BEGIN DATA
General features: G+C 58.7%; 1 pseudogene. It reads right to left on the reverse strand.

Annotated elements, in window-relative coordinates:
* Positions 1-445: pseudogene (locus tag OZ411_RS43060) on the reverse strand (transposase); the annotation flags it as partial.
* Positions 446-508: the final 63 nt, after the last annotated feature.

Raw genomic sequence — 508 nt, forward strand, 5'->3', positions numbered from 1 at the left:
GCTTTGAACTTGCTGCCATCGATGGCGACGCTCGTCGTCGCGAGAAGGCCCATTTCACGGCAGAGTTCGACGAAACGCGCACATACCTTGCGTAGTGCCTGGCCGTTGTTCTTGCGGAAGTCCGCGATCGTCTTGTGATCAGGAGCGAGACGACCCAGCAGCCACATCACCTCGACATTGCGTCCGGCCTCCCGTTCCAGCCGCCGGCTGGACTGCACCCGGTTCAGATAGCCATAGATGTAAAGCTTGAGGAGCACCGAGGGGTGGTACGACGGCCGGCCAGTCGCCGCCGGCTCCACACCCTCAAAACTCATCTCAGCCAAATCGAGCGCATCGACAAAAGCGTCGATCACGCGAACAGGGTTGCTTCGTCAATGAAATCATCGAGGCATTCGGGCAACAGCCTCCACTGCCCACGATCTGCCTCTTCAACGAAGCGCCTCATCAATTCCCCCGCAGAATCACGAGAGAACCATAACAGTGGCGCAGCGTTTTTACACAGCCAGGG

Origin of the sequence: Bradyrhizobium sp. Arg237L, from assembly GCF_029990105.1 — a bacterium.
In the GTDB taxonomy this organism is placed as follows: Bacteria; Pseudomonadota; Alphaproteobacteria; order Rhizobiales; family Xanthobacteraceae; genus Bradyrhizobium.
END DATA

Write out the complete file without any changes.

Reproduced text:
General features: G+C 58.7%; 1 pseudogene. It reads right to left on the reverse strand.

Annotated elements, in window-relative coordinates:
* Positions 1-445: pseudogene (locus tag OZ411_RS43060) on the reverse strand (transposase); the annotation flags it as partial.
* Positions 446-508: the final 63 nt, after the last annotated feature.

Raw genomic sequence — 508 nt, forward strand, 5'->3', positions numbered from 1 at the left:
GCTTTGAACTTGCTGCCATCGATGGCGACGCTCGTCGTCGCGAGAAGGCCCATTTCACGGCAGAGTTCGACGAAACGCGCACATACCTTGCGTAGTGCCTGGCCGTTGTTCTTGCGGAAGTCCGCGATCGTCTTGTGATCAGGAGCGAGACGACCCAGCAGCCACATCACCTCGACATTGCGTCCGGCCTCCCGTTCCAGCCGCCGGCTGGACTGCACCCGGTTCAGATAGCCATAGATGTAAAGCTTGAGGAGCACCGAGGGGTGGTACGACGGCCGGCCAGTCGCCGCCGGCTCCACACCCTCAAAACTCATCTCAGCCAAATCGAGCGCATCGACAAAAGCGTCGATCACGCGAACAGGGTTGCTTCGTCAATGAAATCATCGAGGCATTCGGGCAACAGCCTCCACTGCCCACGATCTGCCTCTTCAACGAAGCGCCTCATCAATTCCCCCGCAGAATCACGAGAGAACCATAACAGTGGCGCAGCGTTTTTACACAGCCAGGG

Origin of the sequence: Bradyrhizobium sp. Arg237L, from assembly GCF_029990105.1 — a bacterium.
In the GTDB taxonomy this organism is placed as follows: Bacteria; Pseudomonadota; Alphaproteobacteria; order Rhizobiales; family Xanthobacteraceae; genus Bradyrhizobium.